“Chinese New Year,” as it is known in English, is also known as the more encompassing name “Lunar New Year,” or the “Spring Festival” (春節 in Chinese). Besides China, it is celebrated in Hong Kong, Indonesia, Tibet, Macau, Malaysia, Philippines, Singapore, Taiwan, Thailand, and Vietnam. Many countries with large Chinese populations (such as Australia, the US, and Canada) also have large Chinese New Year celebrations. Despite the diversity of the people who celebrate this widespread holiday, and their varied traditions, it is universal at this time of year to gather with family to start the new year. Teaching kids about celebrations around the world broadens their minds and increases their cultural awareness.
I have used this lesson plan for the past several years in my kids’ classes with success- the kids love the props, remember the different elements, and are engaged and having fun while learning about a very important holiday. I’ve included books, crafts, and adaptations for different grade levels, so all ages can learn about Chinese New Year! Continue reading
Posted in Asia, Celebrations, China, Hong Kong, Indonesia, Macau, Malaysia, Singapore, Taiwan, Thailand, The Philippines, Tibet, Vietnam
Tagged Chinese New Year, education, multicultural
There are so many great ideas for Chinese New Year crafts! Hands-on crafts help make the celebration come alive to your children. Once your class has discussed the Chinese New Year celebration and the many symbols of the festival, it is time to make a craft. There are several simple crafts that I have used with children, from preschool through elementary.
Spring blossoms: simple painting project with brown and pink paint, paint brushes (for the twigs) and cotton balls (for the blossoms).
The same project for slightly older kids: Continue reading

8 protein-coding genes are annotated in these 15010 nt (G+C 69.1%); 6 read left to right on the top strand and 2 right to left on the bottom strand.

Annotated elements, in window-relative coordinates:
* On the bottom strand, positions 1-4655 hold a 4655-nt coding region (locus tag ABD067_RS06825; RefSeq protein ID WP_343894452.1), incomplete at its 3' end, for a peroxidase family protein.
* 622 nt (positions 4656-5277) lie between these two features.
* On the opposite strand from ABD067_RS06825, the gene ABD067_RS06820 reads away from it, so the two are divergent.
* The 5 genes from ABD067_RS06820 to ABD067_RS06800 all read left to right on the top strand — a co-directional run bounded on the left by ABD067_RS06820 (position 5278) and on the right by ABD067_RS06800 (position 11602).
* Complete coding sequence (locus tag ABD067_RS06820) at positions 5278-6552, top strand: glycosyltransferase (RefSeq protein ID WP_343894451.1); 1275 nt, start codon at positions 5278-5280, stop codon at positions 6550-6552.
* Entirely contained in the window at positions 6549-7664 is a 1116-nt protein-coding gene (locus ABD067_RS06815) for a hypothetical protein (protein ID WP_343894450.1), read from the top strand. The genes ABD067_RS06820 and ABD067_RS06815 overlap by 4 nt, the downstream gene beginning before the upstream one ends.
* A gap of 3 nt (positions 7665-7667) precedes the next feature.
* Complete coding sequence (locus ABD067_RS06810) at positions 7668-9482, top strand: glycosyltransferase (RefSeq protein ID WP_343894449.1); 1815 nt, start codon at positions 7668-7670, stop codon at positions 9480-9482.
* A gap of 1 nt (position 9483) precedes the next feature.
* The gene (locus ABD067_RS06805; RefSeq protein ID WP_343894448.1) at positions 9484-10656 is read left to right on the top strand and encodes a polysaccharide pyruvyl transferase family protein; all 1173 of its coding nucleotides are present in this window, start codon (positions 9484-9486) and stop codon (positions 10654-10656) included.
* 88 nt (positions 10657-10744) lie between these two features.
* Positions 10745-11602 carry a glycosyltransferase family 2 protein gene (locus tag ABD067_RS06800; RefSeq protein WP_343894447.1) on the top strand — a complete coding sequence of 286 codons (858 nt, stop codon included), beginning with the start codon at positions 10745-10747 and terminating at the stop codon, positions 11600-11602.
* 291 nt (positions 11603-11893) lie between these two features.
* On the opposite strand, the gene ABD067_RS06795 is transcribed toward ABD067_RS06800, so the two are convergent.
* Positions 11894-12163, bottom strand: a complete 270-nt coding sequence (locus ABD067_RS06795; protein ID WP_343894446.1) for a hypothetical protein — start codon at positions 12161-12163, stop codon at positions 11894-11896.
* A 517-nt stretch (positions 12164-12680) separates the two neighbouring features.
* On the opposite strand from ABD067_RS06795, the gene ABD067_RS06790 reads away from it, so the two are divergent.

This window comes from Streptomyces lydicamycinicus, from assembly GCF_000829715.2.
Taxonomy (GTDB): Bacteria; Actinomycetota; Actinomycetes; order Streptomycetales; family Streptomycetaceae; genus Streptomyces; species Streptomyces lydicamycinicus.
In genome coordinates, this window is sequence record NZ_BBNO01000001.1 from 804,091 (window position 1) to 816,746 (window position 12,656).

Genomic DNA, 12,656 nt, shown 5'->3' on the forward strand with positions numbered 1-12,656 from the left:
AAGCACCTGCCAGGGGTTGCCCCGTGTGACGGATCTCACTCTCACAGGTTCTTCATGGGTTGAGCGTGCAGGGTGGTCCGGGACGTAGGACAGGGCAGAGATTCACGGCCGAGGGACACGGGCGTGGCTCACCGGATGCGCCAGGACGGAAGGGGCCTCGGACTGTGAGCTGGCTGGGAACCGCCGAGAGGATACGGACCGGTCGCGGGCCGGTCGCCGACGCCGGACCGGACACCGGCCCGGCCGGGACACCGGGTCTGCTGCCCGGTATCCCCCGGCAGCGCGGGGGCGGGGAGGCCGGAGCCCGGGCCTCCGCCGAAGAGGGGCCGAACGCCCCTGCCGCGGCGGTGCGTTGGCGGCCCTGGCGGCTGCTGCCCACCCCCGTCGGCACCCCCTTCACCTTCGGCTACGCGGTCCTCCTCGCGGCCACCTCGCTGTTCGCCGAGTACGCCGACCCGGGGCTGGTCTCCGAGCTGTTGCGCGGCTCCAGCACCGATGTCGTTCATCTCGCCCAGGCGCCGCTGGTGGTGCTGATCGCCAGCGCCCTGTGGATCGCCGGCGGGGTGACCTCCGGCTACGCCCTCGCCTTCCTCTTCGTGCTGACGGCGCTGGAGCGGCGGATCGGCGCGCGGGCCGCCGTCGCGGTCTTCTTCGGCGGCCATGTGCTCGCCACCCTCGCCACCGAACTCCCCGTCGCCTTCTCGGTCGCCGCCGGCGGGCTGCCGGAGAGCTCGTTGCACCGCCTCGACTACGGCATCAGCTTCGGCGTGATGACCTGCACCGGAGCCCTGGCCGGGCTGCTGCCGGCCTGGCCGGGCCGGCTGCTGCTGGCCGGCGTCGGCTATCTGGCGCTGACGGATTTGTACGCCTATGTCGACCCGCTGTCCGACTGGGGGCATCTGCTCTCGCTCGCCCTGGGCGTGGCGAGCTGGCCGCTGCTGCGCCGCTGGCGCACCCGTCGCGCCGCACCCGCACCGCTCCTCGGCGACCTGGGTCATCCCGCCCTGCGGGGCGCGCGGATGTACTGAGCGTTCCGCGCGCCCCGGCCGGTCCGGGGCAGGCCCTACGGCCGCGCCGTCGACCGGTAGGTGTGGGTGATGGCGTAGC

(As always, the pictures in this article were taken by me unless otherwise stated. Most of these were taken in Chicago’s Chinatown, or in Beijing in the Forbidden City and the Temple of Heaven. For permission to use them, please email me.)
Chinese dragons (龙 lóng): kids, teens, and adults love them and they appear everywhere from books to tattoos to Chinese New Year Parades. Unlike European dragons, who breathe fire and must be defeated, Chinese dragons are well-meaning mystical beasts who breathe clouds, often appear in human form, and are frequent characters in ancient stories.
I love the anatomy of a Chinese dragon:
the head of a camel,
the horns of a stag (male deer),
the eyes of a demon,
the ears of a cow,
the neck of a snake,
the belly of a clam,
the scales of a carp,
the claws of an eagle,
the paws of a tiger. Continue reading
The rice cake gets away!
A simple and clever way to incorporate another culture while engaging kids in one of their favorite activities is to choose colorful and age-appropriate stories from around the world. This past February, I found a great book that does just that while captivating my kids.
In The Runaway Rice Cake, Chinese author Ying Chang Compestine pairs whimsical illustrations with a twist on the classic Gingerbread Man story for a new adventure that takes place during Chinese New Year. With the small amount of rice flour the Chang family has, they manage to make a single rice cake, which of course escapes by running away. After the adventurous chase, the story has a happy ending (for the people) that incorporates a lesson on sharing with those less fortunate. Continue reading